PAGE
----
Resisting the Obvious
In much of my recent work — books and articles — I have addressed the issue of antisemitism in the contemporary world. That the beast is once again slouching, not only towards Bethlehem as in the Yeats poem, but towards Oslo, Paris, London, Stockholm, Malmo, Copenhagen, Vienna, Berlin, Warsaw, Washington, Toronto, Sydney, Caracas, Brussels, Amsterdam, and many other cities and regions around the globe, should come as no surprise. From biblical times to the present moment, in their own homeland or "scattered among the peoples," Jews have never been safe. This is precisely what distinguishes the Jewish people from the rest of humanity, the specific nature of their “chosenness.” Wherever they may find themselves they are always at risk, whether actively or potentially, targeted for slander, exclusion, or extinction.
In developing this argument in such books as The Big Lie (2007) and Hear, O Israel! (2009), I have been condemned by a number of my critics, who accuse me of exaggeration, self-pity, or a sort of obsolescence, as if my gaze were fixed on the past at the expense of a more amenable or complex present. The fact that many of these detractors are themselves Jewish is only to be expected, for Jews have a long history of wilfully ignoring the signs and rejecting the self-evident. It is not only the JINOs (Jews in Name Only), the “non-Jewish Jews” flagged by Isaac Deutscher, or the apikorsim (“wicked sons” of Jewish public life) enamored of their enemies who are blind to the historical fatwa against them. It is also those whom I refer to as the “good Jews” and whom author and Sun Media columnist Ezra Levant calls the "official Jews" — that is, a significant number of Jewish communicants, as well as their secular counterparts — who refuse to read the writing on the wall even when it is in their own language, inscribed in block letters, and blazoned on every street corner.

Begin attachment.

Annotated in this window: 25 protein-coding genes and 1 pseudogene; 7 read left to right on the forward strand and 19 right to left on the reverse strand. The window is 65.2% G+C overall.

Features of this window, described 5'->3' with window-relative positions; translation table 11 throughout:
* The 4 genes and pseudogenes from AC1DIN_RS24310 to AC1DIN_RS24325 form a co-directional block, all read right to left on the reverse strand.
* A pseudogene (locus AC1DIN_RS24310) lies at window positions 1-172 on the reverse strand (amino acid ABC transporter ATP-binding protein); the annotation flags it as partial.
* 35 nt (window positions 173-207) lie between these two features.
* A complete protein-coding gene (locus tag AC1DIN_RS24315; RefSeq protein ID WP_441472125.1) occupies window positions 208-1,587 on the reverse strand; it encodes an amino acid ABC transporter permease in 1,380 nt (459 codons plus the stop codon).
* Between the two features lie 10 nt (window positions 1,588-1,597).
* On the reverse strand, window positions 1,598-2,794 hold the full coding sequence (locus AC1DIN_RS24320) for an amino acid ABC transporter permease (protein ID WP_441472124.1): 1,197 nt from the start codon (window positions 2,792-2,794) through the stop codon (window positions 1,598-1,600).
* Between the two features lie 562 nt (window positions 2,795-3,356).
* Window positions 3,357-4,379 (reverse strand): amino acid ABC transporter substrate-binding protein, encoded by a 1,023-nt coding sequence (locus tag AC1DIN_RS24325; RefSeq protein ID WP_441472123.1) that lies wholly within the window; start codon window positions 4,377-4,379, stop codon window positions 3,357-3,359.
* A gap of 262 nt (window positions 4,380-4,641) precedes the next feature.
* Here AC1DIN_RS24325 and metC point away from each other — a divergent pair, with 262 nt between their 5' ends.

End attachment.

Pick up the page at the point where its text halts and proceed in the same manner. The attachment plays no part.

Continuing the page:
These Jewish critics — I have in mind people like Richard Just, editor of The New Republic, éminence grise Clifford Orwin of the Hoover Institution, and Canadian poet Harold Heft, among others who share their inveterate myopia — assailed my analysis as, variously, hyper-inflated, unfair to Islam, scare-mongering, one-dimensional, and so on, as if I refused to align my perspective with the mores of the enlightened and democratic West.